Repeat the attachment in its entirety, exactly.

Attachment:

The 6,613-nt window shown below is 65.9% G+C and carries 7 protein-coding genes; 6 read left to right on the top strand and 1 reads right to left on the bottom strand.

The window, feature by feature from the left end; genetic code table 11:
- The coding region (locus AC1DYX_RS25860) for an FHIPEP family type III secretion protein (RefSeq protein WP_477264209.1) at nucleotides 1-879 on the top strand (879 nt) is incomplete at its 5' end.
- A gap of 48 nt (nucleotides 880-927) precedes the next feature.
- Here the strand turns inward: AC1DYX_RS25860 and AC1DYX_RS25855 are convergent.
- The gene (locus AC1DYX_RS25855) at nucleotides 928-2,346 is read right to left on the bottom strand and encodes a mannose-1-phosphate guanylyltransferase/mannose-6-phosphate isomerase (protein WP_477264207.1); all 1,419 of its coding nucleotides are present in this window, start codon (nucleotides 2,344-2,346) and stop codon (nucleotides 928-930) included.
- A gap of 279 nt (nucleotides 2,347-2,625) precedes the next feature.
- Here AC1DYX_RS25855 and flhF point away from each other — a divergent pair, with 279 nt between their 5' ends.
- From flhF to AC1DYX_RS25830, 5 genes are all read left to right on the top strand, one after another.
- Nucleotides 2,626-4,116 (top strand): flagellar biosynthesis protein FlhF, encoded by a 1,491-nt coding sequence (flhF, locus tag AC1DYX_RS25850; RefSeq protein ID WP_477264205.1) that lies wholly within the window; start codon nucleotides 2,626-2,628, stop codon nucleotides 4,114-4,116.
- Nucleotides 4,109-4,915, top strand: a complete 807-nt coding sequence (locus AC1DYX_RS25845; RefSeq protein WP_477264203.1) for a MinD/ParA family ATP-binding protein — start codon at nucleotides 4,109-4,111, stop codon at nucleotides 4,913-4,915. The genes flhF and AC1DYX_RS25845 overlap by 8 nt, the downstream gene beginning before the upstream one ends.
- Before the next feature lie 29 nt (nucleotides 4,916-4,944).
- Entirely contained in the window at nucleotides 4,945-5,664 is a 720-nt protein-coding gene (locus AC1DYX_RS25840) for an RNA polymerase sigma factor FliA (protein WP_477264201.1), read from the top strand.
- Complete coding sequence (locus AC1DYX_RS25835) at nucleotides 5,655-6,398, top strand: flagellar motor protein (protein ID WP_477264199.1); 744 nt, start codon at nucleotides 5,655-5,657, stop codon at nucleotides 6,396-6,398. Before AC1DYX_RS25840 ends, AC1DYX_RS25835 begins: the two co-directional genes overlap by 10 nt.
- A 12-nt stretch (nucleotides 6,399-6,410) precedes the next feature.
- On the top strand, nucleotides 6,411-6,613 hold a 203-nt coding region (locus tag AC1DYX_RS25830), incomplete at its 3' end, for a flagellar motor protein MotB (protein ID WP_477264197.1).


The 6,613-nt window shown below is 65.9% G+C and carries 7 protein-coding genes; 6 read left to right on the top strand and 1 reads right to left on the bottom strand.

The window, feature by feature from the left end; genetic code table 11:
- The coding region (locus AC1DYX_RS25860) for an FHIPEP family type III secretion protein (RefSeq protein WP_477264209.1) at nucleotides 1-879 on the top strand (879 nt) is incomplete at its 5' end.
- A gap of 48 nt (nucleotides 880-927) precedes the next feature.
- Here the strand turns inward: AC1DYX_RS25860 and AC1DYX_RS25855 are convergent.
- The gene (locus AC1DYX_RS25855) at nucleotides 928-2,346 is read right to left on the bottom strand and encodes a mannose-1-phosphate guanylyltransferase/mannose-6-phosphate isomerase (protein WP_477264207.1); all 1,419 of its coding nucleotides are present in this window, start codon (nucleotides 2,344-2,346) and stop codon (nucleotides 928-930) included.
- A gap of 279 nt (nucleotides 2,347-2,625) precedes the next feature.
- Here AC1DYX_RS25855 and flhF point away from each other — a divergent pair, with 279 nt between their 5' ends.
- From flhF to AC1DYX_RS25830, 5 genes are all read left to right on the top strand, one after another.
- Nucleotides 2,626-4,116 (top strand): flagellar biosynthesis protein FlhF, encoded by a 1,491-nt coding sequence (flhF, locus tag AC1DYX_RS25850; RefSeq protein ID WP_477264205.1) that lies wholly within the window; start codon nucleotides 2,626-2,628, stop codon nucleotides 4,114-4,116.
- Nucleotides 4,109-4,915, top strand: a complete 807-nt coding sequence (locus AC1DYX_RS25845; RefSeq protein WP_477264203.1) for a MinD/ParA family ATP-binding protein — start codon at nucleotides 4,109-4,111, stop codon at nucleotides 4,913-4,915. The genes flhF and AC1DYX_RS25845 overlap by 8 nt, the downstream gene beginning before the upstream one ends.
- Before the next feature lie 29 nt (nucleotides 4,916-4,944).
- Entirely contained in the window at nucleotides 4,945-5,664 is a 720-nt protein-coding gene (locus AC1DYX_RS25840) for an RNA polymerase sigma factor FliA (protein WP_477264201.1), read from the top strand.
- Complete coding sequence (locus AC1DYX_RS25835) at nucleotides 5,655-6,398, top strand: flagellar motor protein (protein ID WP_477264199.1); 744 nt, start codon at nucleotides 5,655-5,657, stop codon at nucleotides 6,396-6,398. Before AC1DYX_RS25840 ends, AC1DYX_RS25835 begins: the two co-directional genes overlap by 10 nt.
- A 12-nt stretch (nucleotides 6,399-6,410) precedes the next feature.
- On the top strand, nucleotides 6,411-6,613 hold a 203-nt coding region (locus tag AC1DYX_RS25830), incomplete at its 3' end, for a flagellar motor protein MotB (protein ID WP_477264197.1).